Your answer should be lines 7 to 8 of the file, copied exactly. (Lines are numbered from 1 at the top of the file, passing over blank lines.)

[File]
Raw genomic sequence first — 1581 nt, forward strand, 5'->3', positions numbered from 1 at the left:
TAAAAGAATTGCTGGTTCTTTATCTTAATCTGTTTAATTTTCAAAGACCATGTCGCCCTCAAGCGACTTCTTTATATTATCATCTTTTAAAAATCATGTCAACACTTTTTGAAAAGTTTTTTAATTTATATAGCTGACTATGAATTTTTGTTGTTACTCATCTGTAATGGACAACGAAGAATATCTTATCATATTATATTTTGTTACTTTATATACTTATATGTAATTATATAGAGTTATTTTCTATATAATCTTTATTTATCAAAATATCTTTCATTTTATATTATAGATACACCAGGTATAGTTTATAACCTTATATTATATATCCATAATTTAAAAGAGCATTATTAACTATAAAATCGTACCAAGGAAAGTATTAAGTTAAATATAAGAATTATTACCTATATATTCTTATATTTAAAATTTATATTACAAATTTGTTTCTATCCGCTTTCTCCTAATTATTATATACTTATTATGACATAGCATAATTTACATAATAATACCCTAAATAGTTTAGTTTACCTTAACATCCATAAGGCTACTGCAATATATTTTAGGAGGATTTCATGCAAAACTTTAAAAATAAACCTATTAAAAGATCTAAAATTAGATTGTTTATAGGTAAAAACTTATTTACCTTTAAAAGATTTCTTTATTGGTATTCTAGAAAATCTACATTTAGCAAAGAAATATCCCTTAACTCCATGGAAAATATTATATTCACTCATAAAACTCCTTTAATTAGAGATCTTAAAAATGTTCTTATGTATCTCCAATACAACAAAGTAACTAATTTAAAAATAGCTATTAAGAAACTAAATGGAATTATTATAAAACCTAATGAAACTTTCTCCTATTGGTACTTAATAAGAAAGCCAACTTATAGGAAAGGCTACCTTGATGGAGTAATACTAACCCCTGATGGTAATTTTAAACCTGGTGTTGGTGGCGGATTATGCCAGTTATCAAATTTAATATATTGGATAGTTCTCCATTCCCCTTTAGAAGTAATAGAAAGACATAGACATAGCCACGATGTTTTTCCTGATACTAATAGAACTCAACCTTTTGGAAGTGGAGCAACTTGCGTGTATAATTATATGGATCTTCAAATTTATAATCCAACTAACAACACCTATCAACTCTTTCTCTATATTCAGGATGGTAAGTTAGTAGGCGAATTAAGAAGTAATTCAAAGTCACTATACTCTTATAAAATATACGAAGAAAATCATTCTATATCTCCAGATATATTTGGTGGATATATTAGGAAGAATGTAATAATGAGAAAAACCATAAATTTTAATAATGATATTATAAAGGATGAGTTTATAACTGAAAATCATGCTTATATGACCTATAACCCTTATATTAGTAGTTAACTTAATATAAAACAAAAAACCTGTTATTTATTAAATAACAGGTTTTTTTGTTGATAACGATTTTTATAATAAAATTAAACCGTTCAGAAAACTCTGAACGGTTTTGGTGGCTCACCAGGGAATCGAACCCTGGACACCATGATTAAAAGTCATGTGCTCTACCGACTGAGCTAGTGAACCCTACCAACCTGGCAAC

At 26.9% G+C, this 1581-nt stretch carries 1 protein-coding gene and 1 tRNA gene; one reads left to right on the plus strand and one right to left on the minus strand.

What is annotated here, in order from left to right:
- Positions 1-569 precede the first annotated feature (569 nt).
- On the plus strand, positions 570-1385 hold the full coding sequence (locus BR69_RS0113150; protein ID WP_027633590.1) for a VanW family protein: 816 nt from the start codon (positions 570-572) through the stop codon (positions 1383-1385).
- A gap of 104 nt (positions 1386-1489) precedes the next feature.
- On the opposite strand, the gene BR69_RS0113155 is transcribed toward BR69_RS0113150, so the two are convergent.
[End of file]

- A gap of 104 nt (positions 1386-1489) precedes the next feature.
- On the opposite strand, the gene BR69_RS0113155 is transcribed toward BR69_RS0113150, so the two are convergent.